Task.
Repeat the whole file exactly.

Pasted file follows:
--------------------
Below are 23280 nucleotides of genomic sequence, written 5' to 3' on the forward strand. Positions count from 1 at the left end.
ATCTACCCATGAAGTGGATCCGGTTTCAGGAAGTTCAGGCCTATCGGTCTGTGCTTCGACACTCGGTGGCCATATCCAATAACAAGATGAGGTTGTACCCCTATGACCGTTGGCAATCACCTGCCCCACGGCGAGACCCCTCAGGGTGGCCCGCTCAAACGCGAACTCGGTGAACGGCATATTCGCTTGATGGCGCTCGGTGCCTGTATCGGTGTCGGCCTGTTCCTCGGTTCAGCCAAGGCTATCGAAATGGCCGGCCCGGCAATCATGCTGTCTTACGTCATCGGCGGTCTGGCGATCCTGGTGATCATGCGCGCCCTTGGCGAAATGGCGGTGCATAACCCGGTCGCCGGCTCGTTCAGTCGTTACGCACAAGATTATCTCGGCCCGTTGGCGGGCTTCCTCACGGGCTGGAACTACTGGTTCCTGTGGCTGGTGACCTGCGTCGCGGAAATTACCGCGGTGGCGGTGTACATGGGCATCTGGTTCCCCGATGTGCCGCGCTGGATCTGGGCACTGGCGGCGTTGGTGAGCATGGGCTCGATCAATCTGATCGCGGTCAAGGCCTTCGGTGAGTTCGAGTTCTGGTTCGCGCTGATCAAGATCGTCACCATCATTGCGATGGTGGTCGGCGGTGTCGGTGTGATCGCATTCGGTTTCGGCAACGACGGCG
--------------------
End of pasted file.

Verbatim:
Below are 23280 nucleotides of genomic sequence, written 5' to 3' on the forward strand. Positions count from 1 at the left end.
ATCTACCCATGAAGTGGATCCGGTTTCAGGAAGTTCAGGCCTATCGGTCTGTGCTTCGACACTCGGTGGCCATATCCAATAACAAGATGAGGTTGTACCCCTATGACCGTTGGCAATCACCTGCCCCACGGCGAGACCCCTCAGGGTGGCCCGCTCAAACGCGAACTCGGTGAACGGCATATTCGCTTGATGGCGCTCGGTGCCTGTATCGGTGTCGGCCTGTTCCTCGGTTCAGCCAAGGCTATCGAAATGGCCGGCCCGGCAATCATGCTGTCTTACGTCATCGGCGGTCTGGCGATCCTGGTGATCATGCGCGCCCTTGGCGAAATGGCGGTGCATAACCCGGTCGCCGGCTCGTTCAGTCGTTACGCACAAGATTATCTCGGCCCGTTGGCGGGCTTCCTCACGGGCTGGAACTACTGGTTCCTGTGGCTGGTGACCTGCGTCGCGGAAATTACCGCGGTGGCGGTGTACATGGGCATCTGGTTCCCCGATGTGCCGCGCTGGATCTGGGCACTGGCGGCGTTGGTGAGCATGGGCTCGATCAATCTGATCGCGGTCAAGGCCTTCGGTGAGTTCGAGTTCTGGTTCGCGCTGATCAAGATCGTCACCATCATTGCGATGGTGGTCGGCGGTGTCGGTGTGATCGCATTCGGTTTCGGCAACGACGGCG